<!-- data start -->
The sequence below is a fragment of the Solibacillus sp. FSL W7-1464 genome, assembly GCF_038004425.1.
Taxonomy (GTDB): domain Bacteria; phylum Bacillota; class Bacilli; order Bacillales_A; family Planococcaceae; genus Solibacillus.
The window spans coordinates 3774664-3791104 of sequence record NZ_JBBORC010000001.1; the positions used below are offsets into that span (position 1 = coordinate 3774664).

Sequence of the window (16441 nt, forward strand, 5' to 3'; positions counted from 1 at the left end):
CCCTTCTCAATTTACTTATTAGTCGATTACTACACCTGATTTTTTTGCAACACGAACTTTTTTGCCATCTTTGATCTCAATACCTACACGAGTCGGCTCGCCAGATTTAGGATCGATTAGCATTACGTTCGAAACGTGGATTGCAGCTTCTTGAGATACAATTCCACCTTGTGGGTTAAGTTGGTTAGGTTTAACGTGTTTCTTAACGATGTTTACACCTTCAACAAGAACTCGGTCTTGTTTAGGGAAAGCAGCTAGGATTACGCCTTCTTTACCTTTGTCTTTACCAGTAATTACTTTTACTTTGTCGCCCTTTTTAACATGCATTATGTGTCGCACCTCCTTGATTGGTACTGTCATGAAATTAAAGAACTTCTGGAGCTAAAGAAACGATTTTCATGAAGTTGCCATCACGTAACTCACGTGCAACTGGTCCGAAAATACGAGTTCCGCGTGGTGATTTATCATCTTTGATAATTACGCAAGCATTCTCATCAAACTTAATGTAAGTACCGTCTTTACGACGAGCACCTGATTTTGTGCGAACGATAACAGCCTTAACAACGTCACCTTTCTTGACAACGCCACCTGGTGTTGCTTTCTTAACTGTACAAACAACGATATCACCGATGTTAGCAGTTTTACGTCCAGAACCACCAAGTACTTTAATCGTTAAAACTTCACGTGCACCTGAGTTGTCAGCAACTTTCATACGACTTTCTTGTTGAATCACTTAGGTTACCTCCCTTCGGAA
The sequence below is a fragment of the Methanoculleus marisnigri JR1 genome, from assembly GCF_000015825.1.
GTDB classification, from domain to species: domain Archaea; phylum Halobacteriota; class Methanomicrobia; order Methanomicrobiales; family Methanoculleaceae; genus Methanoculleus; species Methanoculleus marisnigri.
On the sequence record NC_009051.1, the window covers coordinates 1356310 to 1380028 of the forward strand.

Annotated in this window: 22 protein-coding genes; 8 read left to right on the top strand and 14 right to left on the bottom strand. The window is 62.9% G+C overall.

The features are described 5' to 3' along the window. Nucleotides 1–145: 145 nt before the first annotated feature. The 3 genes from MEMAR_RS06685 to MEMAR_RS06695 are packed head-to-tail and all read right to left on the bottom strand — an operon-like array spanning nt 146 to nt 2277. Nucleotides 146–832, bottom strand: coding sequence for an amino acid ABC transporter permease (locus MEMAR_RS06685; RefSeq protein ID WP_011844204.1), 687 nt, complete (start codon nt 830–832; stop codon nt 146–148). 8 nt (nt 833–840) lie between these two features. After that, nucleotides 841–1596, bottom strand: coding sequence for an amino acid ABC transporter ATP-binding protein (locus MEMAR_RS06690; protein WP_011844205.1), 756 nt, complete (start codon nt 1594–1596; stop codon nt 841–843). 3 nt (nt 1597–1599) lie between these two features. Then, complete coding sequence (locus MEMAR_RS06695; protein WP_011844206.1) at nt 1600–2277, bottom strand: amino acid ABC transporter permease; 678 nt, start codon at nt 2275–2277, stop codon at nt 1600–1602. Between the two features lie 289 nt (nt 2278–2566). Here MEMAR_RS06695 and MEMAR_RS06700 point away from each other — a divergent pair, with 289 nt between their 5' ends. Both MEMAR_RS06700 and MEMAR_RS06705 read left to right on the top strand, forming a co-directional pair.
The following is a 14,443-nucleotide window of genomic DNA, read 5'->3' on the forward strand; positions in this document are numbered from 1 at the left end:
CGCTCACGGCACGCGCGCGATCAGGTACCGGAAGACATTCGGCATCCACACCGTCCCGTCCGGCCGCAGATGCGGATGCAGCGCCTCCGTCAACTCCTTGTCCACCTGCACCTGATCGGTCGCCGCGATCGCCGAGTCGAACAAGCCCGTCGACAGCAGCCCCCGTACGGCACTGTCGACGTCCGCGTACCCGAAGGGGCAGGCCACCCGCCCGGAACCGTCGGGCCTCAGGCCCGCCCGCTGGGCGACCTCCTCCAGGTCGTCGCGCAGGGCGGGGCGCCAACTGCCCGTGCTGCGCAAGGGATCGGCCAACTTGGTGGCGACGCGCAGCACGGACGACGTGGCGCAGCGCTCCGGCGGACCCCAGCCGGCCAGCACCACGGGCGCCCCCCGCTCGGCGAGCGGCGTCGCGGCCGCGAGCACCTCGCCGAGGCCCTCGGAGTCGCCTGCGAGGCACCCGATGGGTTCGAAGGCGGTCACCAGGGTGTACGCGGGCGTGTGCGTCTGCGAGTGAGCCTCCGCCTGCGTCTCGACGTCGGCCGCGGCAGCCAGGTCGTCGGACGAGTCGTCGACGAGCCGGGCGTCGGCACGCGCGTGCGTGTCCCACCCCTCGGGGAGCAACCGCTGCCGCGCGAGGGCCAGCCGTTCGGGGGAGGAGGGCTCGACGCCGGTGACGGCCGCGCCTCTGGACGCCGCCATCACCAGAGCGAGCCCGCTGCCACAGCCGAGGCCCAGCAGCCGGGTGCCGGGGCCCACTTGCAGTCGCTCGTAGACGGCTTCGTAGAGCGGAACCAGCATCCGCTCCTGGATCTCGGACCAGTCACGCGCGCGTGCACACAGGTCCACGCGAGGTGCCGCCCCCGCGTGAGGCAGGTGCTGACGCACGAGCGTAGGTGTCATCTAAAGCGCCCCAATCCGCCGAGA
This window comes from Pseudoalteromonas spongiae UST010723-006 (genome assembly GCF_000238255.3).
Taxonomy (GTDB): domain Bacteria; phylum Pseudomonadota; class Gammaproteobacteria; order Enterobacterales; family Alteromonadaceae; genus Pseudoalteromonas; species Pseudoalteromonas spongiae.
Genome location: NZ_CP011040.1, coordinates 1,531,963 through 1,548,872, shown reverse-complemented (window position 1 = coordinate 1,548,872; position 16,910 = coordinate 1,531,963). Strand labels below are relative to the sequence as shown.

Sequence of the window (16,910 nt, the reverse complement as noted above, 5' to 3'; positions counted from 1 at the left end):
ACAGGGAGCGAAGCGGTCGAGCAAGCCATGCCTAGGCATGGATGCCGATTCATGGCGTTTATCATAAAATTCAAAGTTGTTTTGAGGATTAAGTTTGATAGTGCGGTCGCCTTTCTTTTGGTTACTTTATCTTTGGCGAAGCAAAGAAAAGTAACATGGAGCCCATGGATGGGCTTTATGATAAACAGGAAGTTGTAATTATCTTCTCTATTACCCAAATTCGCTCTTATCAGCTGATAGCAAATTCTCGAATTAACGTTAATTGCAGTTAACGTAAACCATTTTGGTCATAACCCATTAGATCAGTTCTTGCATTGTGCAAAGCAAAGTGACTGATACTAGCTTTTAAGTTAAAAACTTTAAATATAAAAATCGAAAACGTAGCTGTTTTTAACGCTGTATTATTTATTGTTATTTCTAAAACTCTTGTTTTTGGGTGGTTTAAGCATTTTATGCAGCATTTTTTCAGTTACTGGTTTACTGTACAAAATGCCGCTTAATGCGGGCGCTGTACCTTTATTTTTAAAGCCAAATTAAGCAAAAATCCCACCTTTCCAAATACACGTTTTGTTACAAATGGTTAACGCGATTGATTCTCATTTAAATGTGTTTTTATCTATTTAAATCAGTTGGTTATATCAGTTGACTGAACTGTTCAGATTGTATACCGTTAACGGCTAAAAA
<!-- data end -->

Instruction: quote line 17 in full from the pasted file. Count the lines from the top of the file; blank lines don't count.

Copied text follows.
ACAGGGAGCGAAGCGGTCGAGCAAGCCATGCCTAGGCATGGATGCCGATTCATGGCGTTTATCATAAAATTCAAAGTTGTTTTGAGGATTAAGTTTGATAGTGCGGTCGCCTTTCTTTTGGTTACTTTATCTTTGGCGAAGCAAAGAAAAGTAACATGGAGCCCATGGATGGGCTTTATGATAAACAGGAAGTTGTAATTATCTTCTCTATTACCCAAATTCGCTCTTATCAGCTGATAGCAAATTCTCGAATTAACGTTAATTGCAGTTAACGTAAACCATTTTGGTCATAACCCATTAGATCAGTTCTTGCATTGTGCAAAGCAAAGTGACTGATACTAGCTTTTAAGTTAAAAACTTTAAATATAAAAATCGAAAACGTAGCTGTTTTTAACGCTGTATTATTTATTGTTATTTCTAAAACTCTTGTTTTTGGGTGGTTTAAGCATTTTATGCAGCATTTTTTCAGTTACTGGTTTACTGTACAAAATGCCGCTTAATGCGGGCGCTGTACCTTTATTTTTAAAGCCAAATTAAGCAAAAATCCCACCTTTCCAAATACACGTTTTGTTACAAATGGTTAACGCGATTGATTCTCATTTAAATGTGTTTTTATCTATTTAAATCAGTTGGTTATATCAGTTGACTGAACTGTTCAGATTGTATACCGTTAACGGCTAAAAA